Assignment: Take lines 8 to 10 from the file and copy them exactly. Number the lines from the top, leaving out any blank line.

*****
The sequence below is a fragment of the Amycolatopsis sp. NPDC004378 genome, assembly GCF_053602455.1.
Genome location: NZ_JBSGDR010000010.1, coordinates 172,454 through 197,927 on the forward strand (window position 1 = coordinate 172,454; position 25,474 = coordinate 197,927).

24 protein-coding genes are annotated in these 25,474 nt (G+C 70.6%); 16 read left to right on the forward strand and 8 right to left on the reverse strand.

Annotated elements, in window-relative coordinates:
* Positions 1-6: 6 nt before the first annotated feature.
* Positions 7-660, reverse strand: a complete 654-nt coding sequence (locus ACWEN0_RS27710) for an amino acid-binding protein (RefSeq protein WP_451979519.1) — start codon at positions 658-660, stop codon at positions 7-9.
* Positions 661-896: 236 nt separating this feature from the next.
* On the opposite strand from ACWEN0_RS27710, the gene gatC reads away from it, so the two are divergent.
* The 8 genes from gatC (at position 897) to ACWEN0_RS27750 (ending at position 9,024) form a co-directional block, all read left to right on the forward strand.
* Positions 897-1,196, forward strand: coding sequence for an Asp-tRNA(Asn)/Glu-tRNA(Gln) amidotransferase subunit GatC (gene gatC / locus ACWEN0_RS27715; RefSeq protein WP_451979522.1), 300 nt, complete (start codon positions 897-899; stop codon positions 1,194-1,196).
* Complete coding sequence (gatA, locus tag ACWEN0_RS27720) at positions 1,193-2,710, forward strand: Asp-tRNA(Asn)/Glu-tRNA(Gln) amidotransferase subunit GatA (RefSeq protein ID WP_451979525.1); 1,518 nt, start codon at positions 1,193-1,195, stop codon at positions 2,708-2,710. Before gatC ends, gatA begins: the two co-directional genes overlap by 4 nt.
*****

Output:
* On the opposite strand from ACWEN0_RS27710, the gene gatC reads away from it, so the two are divergent.
* The 8 genes from gatC (at position 897) to ACWEN0_RS27750 (ending at position 9,024) form a co-directional block, all read left to right on the forward strand.
* Positions 897-1,196, forward strand: coding sequence for an Asp-tRNA(Asn)/Glu-tRNA(Gln) amidotransferase subunit GatC (gene gatC / locus ACWEN0_RS27715; RefSeq protein WP_451979522.1), 300 nt, complete (start codon positions 897-899; stop codon positions 1,194-1,196).